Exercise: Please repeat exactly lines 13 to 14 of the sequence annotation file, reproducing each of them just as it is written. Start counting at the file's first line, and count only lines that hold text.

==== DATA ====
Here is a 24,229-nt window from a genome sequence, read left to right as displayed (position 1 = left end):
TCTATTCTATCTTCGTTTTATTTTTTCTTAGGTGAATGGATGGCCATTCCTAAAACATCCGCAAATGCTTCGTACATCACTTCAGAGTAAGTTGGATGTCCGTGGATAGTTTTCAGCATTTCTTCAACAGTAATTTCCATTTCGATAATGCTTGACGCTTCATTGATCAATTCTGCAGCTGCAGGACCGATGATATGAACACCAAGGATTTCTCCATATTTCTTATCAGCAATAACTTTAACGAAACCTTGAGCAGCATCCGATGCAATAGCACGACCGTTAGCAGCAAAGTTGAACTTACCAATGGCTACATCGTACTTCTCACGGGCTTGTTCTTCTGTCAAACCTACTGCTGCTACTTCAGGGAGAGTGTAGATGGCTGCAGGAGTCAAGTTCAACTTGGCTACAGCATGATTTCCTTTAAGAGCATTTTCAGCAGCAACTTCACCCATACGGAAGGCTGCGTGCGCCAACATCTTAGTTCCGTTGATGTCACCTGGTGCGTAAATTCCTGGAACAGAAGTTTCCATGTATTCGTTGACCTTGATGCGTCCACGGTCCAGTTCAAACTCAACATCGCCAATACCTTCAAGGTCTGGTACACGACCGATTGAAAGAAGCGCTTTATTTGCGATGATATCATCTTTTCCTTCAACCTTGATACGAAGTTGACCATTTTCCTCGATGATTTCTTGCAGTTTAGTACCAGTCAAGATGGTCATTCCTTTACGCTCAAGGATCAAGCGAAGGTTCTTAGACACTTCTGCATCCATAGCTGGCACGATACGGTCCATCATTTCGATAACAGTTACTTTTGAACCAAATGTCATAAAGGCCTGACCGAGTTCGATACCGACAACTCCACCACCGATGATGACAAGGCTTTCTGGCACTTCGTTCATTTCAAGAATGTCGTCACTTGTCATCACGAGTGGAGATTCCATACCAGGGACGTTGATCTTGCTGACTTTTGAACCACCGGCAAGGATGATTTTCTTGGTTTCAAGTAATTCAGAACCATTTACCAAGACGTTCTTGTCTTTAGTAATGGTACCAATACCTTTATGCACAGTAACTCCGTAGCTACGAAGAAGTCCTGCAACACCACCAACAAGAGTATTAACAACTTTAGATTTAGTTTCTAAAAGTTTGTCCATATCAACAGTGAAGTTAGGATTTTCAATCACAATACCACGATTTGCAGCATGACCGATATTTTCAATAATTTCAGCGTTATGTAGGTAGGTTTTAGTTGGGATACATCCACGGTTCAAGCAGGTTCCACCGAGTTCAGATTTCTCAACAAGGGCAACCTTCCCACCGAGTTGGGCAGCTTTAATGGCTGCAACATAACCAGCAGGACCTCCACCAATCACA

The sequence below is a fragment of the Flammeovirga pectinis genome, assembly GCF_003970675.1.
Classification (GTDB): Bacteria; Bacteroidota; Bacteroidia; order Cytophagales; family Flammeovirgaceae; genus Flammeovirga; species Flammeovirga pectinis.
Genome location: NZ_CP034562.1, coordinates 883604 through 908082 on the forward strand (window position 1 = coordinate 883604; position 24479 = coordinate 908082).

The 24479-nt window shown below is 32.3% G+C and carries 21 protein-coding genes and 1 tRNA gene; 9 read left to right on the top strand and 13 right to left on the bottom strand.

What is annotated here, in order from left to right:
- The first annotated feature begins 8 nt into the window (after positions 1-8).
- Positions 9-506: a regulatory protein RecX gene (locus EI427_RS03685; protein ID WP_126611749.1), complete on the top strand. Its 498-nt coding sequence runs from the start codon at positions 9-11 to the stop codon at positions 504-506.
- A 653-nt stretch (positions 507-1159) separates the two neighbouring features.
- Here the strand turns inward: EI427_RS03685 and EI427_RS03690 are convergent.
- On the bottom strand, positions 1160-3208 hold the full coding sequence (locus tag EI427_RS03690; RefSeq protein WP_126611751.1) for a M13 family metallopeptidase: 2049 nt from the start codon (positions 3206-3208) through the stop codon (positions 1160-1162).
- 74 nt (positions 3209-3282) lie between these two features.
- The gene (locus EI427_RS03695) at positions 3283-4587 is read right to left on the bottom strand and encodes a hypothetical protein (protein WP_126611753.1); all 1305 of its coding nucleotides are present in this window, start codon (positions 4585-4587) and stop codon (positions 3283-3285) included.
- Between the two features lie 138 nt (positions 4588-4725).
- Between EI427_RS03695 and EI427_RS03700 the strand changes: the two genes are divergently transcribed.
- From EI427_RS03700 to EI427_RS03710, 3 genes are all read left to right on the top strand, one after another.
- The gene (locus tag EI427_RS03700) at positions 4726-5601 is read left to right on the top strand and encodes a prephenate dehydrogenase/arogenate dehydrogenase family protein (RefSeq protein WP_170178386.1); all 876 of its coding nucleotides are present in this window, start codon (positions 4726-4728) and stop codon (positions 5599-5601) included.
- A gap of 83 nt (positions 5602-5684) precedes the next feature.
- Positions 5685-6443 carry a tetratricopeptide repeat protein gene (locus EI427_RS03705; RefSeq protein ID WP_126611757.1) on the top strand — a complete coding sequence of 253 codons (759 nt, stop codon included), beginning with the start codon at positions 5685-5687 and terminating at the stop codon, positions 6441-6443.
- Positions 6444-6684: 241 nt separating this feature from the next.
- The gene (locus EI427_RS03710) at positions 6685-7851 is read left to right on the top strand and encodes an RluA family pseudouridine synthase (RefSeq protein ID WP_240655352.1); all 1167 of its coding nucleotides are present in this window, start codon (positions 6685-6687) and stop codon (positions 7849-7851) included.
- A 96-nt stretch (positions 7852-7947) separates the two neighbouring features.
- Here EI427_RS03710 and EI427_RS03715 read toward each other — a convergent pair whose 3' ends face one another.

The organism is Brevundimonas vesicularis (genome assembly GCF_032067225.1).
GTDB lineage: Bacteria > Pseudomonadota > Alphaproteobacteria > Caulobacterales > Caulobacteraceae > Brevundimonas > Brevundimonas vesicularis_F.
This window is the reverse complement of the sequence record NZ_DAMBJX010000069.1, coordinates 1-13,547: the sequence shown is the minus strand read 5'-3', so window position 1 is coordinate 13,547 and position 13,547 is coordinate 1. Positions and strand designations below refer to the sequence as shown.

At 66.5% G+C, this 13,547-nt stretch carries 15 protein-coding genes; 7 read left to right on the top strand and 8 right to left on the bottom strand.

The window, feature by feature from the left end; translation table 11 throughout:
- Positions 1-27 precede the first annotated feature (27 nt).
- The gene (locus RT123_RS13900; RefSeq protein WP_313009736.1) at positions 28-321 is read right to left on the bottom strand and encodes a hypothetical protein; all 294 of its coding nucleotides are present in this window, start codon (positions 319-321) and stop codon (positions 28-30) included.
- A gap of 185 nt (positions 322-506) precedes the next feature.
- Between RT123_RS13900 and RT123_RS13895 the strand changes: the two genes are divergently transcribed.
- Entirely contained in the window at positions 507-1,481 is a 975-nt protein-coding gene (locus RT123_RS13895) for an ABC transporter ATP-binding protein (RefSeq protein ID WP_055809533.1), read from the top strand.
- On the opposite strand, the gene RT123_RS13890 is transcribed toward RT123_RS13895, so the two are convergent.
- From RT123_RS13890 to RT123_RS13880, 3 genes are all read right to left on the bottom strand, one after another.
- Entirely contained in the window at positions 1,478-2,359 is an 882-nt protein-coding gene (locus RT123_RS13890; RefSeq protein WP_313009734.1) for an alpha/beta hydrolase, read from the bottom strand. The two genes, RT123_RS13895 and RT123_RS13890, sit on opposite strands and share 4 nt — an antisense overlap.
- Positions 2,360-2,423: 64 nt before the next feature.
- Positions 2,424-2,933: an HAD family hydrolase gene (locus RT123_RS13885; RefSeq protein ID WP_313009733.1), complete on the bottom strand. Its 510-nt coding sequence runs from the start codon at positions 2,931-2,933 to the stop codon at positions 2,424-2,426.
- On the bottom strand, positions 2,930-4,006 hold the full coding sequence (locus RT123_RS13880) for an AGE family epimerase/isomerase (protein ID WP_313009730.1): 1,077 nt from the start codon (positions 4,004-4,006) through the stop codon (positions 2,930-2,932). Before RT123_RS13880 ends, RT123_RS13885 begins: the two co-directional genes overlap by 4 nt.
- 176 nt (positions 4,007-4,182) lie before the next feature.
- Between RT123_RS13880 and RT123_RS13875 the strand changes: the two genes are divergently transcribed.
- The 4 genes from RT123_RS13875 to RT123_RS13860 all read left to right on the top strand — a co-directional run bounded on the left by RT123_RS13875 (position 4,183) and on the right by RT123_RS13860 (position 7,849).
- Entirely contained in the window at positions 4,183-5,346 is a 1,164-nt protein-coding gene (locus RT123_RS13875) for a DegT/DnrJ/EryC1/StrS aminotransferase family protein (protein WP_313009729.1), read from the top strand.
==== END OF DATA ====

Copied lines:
- 74 nt (positions 3209-3282) lie between these two features.
- The gene (locus EI427_RS03695) at positions 3283-4587 is read right to left on the bottom strand and encodes a hypothetical protein (protein WP_126611753.1); all 1305 of its coding nucleotides are present in this window, start codon (positions 4585-4587) and stop codon (positions 3283-3285) included.